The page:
Music Monday: “Blues Man” by George Jones and Dolly Parton

“Blues Man” is a Hank Williams Jr. song. It contains the autobiographical elements that are in most of Hank Jr.s best songs.

This video features a version of the song by George Jones and Dolly Parton that is great. George Jones is probably my favorite country voice. His duets with fellow country legends are always great. Dolly Parton is under appreciated as a singer and, sadly it seems now these days, even as a songwriter.

On a Monday morning, how can you go wrong with two country legends singing a Hank Jr. song.


Music Monday: “Not Dark Yet But It’s Getting There” by Bob Dylan

It is Monday and morning and this week I turn 50. What better song than “Not Dark Yet But Its Getting There.”

Dylan’s first self-titled album came out in 1962. I was two years old. 48 years later he is still original, cutting edge, and relevant. How may of us could say that?

When my father-in-law found out that we had named our eldest daughter Dylan, he asked “after the drunk poet or the drugged-out rock star?” I answered both.

Dylan and a Monday morning seem like a natural fit.

Music Monday: “Hurt” by Johnny Cash

The very first album I ever owned was Live at Folsom Prison, a gift from my cousins. Johnny Cash was as big at the end of his life as he was at any time in his long and storied career. He influenced bands as diverse as Flogging Molly and U2 and today’s country singers. He was admired by every one.

In this video, he covers the song “Hurt” by Nine Inch Nails.  The original Nails song is pretty good… Cash’s cover is great.

Monday morning and Johnny Cash… ain’t it great to be an American!

Music Monday: “Straight to Hell” by The Clash

It would be hard to single out just one favorite song by the Clash, but “Straight to Hell” is certainly near the top of the list.

“The only band that matters” remains one of the most influential and interesting bands of all time. They are not, however, at their best live,… at least in the recordings I own or have heard.

I came across this live version of “Straight to Hell.” I cannot think of a better way to start the work week than with Joe and the boys.


Music Monday: “People Are Crazy”

“People are Crazy,” by Billy Currington. The bones of Christian theology are contained in this song.

I have little time for most “sacred music” and absolutely no time whatsoever for that particularly awful stuff marketed as “Christian Music.” I do however enjoy the fusion of the sacred and secular that is at the heart of true country music – Willie Nelson following up “Whiskey River” and “Bloody Mary Morning” with “Uncloudy Day,” or Hank Sr. singing “I Saw the Light.” Here faith and life are real, not syrupy and trite. It is music with an authentic edge and voice.

I do not know much about Billy Currington,  but I do know I love this song. You could write a three volume systematic theology based on this song .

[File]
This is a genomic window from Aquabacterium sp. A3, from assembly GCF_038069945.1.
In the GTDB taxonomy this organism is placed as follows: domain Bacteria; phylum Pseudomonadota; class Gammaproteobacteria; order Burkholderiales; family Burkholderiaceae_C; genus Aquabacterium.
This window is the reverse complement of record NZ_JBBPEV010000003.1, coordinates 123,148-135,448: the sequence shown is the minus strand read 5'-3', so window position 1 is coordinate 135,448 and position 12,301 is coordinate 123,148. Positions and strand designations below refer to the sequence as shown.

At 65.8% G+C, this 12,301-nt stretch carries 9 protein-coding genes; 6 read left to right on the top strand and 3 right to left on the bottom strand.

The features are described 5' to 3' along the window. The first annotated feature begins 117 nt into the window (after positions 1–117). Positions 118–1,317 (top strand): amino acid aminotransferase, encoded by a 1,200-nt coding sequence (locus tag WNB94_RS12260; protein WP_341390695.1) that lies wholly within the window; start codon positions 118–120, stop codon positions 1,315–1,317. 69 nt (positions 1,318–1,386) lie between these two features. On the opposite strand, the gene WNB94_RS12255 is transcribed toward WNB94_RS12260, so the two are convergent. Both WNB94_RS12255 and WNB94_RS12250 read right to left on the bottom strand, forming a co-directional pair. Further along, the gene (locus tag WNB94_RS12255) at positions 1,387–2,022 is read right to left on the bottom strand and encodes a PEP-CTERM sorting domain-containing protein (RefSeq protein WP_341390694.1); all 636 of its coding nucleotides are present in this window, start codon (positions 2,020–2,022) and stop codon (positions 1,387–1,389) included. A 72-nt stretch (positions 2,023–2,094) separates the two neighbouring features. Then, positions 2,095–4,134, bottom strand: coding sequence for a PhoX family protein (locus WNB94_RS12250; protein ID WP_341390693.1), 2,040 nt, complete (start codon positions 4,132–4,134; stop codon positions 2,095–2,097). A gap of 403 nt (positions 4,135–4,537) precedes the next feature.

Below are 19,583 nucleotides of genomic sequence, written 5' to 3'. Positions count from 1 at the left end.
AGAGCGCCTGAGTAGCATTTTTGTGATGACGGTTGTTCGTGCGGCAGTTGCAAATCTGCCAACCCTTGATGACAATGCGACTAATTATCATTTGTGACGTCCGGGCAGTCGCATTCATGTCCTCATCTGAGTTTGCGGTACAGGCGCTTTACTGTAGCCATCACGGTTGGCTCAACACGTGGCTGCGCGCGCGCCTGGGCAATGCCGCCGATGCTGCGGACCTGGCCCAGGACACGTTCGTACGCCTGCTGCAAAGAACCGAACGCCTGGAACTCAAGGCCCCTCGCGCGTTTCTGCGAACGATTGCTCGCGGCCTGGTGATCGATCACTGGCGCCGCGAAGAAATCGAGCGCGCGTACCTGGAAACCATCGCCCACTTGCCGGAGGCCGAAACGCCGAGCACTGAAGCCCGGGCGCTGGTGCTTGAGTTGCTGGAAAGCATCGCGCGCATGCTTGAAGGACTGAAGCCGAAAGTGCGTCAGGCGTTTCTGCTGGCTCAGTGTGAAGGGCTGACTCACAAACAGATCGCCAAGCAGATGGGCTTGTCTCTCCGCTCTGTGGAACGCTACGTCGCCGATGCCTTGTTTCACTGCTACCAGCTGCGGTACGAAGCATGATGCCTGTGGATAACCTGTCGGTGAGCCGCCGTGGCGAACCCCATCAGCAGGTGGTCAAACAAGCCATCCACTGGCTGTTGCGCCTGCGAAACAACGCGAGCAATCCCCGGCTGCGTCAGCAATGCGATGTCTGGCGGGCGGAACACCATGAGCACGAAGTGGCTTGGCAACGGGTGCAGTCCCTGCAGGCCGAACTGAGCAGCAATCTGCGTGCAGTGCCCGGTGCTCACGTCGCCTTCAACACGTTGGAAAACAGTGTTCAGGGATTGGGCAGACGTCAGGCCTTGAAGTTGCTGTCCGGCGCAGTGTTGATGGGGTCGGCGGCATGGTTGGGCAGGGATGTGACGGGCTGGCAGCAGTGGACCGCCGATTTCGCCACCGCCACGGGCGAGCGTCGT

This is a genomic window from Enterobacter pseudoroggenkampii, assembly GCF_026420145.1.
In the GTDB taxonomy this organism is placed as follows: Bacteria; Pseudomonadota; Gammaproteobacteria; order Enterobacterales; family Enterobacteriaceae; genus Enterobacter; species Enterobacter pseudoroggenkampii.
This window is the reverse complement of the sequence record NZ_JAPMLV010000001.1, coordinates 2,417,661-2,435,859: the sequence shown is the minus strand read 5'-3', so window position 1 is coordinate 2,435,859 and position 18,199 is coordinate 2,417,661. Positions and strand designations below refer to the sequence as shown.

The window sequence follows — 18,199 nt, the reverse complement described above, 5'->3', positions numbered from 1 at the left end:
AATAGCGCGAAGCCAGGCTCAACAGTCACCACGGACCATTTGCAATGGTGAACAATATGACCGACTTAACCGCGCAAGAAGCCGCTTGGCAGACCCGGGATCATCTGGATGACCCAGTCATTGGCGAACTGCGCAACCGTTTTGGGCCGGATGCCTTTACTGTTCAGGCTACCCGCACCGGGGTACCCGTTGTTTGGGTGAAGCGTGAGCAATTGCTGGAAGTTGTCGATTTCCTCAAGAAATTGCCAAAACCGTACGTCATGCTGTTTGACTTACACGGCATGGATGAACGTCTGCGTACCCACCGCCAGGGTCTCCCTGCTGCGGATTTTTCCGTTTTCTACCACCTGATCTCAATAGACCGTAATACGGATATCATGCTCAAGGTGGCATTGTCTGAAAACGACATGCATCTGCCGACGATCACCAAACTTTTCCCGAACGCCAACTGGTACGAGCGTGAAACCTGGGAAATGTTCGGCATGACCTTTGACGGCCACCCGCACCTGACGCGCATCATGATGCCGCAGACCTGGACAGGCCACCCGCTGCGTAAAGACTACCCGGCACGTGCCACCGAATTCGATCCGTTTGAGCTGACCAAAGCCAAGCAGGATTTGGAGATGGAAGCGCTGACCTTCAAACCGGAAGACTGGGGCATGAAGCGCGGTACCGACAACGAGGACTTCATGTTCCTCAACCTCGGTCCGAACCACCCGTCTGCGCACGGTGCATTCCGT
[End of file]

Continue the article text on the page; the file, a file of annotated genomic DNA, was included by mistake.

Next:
Volume one: “God is great”
Volume two: “Beer is good”
Volume three: “People are crazy”

Book Review: Boys of Summer by Roger Kahn

boysofsummerThe best baseball books are autobiographical. This is because baseball is the most measurable of games. We can look at a player’s statistics and the box scores of games and know the bones of the sport. The flesh of the sport is in autobiography.

The Boys of Summer by Roger Kahn is two books. The first part is a memoir about growing up in Brooklyn, what the Dodgers meant to the writer and his father, and about what it was like to cover the Dodgers as a young reporter. The second part consists of chapters devoted to different players. Kahn, like Ritter in The Glory of Their Times, tracked down players to find our what their lives were like after the Brooklyn Dodgers. In Ritter’s case, he was meeting men he had only read and heard about. Kahn was reacquainting himself with men he already knew, or thought he knew. The two parts combine to create the most critically acclaimed baseball book ever written.

Kahn covered the Brooklyn Dodges for the New York Herald Tribune for two seasons, 1952-1953, as the beat writer. This was the Brooklyn Dodgers of Jackie Robinson, Roy Campanella, Pee Wee Reese, and Gil Hodges. This is the Dodger team that lost two World Series in the row to the Yankees. These are the Dodgers of baseball legend, when New York was the capital of baseball.

Kahn is a remarkable writer whether he is exploring his relationship with his father and their shared love of the Dodgers or is chronicling the after-baseball life of Dodger great Carl Furillo. He tells his stories with love and compassion. The result is literature that even a non-baseball fan could love. For a baseball fan, this is one of the top two or three books ever written about the game.

Of Movies and Imagination

I have always thought of movies as the laziest of arts. I do not mean their creation. I have seen movie sets. I know how many people it takes to create only a minute or two of film. There is nothing of laziness in that.

I am thinking of those of us who watch them. Where reading a book requires you to be actively engaged in the creation process, movies are handed to you in their finished form. The imagination part has been done for you. All you need to do is sit back and take it in.

When I pick up a novel and begin to read, I am really picking up a blueprint of sorts. The writer might describe a character but his or her final form is left up to my imagination. The Sherlock Holmes of my imagination never looks wholly like the Sherlock Holmes of yours. This is even more so when the writer is someone like Hemingway who often provides no description of the character at all. We create out of our imaginations everything that we see in our mind’s eye.